SAVE, BUDGET, CELEBRATE AND MARRY
From saving for your big day to compiling a wedding budget, here’s how to make the right financial decisions for your nuptials
Make the best financial decisions ahead of your big day.
HE’S proposed, the family negotiations are done and the engagement ring is sparkling on your finger: the time has come to plan your dream wedding. By starting well in advance, you can save yourself lots of tears and, of course, sky-high expenses. “A wedding is a project which should be treated with respect,” says Kgomotso Ndungane, wedding coordinator at Oak Celebrations.
Even the most simple wedding celebration can set a bridal couple back quite a bit. Here is a comprehensive guide to follow so that your big day isn’t spoiled by financial concerns.
Start planning your financial life well before the wedding. Think about your priorities and decide, for example, whether a big wedding is more important than buying a house. Even just half of the cost of the most inexpensive wedding will grow to become a deposit for a property.
Open a savings account and save for your wedding. If you want to invest money for only a short period, a money market account usually offers a better interest rate than a normal savings account.
Talk to each other Discuss your dreams, feelings and ideas about your ceremony and reception. Draw up a list of things you want and your priorities. Recognise both partners’ parents and discuss things with them. This list becomes very handy in drawing up your budget. Compile the guest list The number of guests you invite affects your venue, catering and budget. Distinguish between acquaintances and friends, close and distant family relatives. Budget It’s normal not to know the costs involved in a wedding. But weddings are like everything else in life; several options are available. “It’s extremely important to set a budget first,” says Kgomotso. “It is every wedding’s sore point.” However, decide what yours is and be comfortable with the amount. Options Every budget also comes with options. Decide what are essentials and what are luxuries.
Who pays for what? Are you as partners paying or are both your parents contributing? Decide on an amount that everyone’s comfortable with.
Set realistic expectations Be realistic about what you can afford and disregard what’s out of your reach.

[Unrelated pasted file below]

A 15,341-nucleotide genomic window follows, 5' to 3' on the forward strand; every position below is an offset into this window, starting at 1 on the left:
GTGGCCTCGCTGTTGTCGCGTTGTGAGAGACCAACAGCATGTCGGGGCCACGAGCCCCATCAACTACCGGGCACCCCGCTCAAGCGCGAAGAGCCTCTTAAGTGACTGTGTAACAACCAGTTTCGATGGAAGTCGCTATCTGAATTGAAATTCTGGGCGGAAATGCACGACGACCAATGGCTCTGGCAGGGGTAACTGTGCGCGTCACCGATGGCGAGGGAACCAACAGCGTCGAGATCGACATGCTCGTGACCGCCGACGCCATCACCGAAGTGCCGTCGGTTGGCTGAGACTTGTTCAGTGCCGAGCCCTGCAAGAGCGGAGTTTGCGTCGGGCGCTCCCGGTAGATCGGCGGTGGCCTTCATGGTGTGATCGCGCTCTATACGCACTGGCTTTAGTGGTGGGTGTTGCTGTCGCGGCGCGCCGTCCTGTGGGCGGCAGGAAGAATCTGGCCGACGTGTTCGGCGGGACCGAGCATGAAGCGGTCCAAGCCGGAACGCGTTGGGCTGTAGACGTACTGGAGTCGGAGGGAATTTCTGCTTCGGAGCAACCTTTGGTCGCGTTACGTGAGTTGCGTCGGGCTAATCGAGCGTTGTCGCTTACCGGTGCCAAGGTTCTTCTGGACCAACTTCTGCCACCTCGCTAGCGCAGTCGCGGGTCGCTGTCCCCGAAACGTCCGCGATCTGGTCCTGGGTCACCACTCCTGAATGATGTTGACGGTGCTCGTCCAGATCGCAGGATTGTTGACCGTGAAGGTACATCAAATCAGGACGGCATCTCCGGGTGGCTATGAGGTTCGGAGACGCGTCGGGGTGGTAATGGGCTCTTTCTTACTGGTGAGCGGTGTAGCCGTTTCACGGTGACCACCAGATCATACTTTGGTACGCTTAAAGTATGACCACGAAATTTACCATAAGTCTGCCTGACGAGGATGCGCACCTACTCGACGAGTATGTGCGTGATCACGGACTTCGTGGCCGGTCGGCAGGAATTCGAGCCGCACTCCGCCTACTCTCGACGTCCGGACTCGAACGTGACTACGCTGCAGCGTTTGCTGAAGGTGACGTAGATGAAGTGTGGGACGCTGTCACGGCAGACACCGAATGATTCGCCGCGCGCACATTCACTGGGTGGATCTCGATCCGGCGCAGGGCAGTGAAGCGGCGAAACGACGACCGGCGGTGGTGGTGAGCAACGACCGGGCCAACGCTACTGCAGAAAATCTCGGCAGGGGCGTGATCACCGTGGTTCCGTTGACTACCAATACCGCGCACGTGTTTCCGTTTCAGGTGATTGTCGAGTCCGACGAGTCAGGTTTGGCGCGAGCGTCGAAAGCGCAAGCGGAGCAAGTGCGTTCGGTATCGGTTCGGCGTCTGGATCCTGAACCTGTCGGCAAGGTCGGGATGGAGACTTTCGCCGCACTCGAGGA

DRAW UP A BUDGET
Decide on an amount Create a work sheet (Excel works well) with three columns. Enter your budgeted amount in the first column, your actual expenses in the second column and the difference between them in the third column. Create a provisional budget Write down each expense and keep your budget updated.
Unforeseen expenses The more fixed your budget, the more important it is to reserve extra money for unforeseen expenses. An additional 15 % of your budgeted amount gives you flexibility. Research Do your homework: get at least three quotations for everything. Accept Compare your quotations and decide which suits your budget. Accessibility Keep your budget in a place where you can see it, like on your fridge. The bride and groom should both have copies.
Alternative options Consider getting married during the week, on a Friday or in autumn or winter. Summer weddings are more expensive.
Drinks Avoid an open bar. Provide a few bottles of wine for each table, but guests can pay for their own drinks. Wedding planner “Brides often plan with friends and family without seeking professional help to save costs – unfortunately it ends up costing them more than if they’d consulted someone for advice,” says Kgomotso. A good way to stay within your budget is to call in an expert. A wedding planner can save you money and time. They know competitive suppliers and prices.
Promotions Look out for out-of-season special offers at venues.
Honeymoon Include the cost in your budget. It’s quite an expense and you want to spoil yourself.
Debt Don’t (don’t!) get into debt in order to have a flashy wedding.
Loans Don’t take out a bond on your property, use your credit card to its limit or go into overdraft to pay for your wedding. If you borrow “just” R50 000 on your home loan account you’ll pay back twice the amount in the end. Investments Under no circumstances dig into your retirement funds, unit trusts or investments to pay for your wedding. The importance of the venue “The best place to start when budgeting is your venue. Most of your budget will be spent here. Once you have a venue, you will know what they offer and their requirements, and you can take it from there,” advises Kgomotso. A more formal venue could make you think you have to fork out more on décor to go with the formal atmosphere. Costs per head for food and drinks could also be more. Not all venues offer alternatives to plated dinners, which could be more expensive. Make sure your venue rental is included. Is there a minimum limit for the bar? Are cutlery, chairs and tablecloths included? Are the costs of waiters included? Small extra costs like these affect your budget. Legal costs Include this item in your budget. It’s for drawing up the antenuptial contract.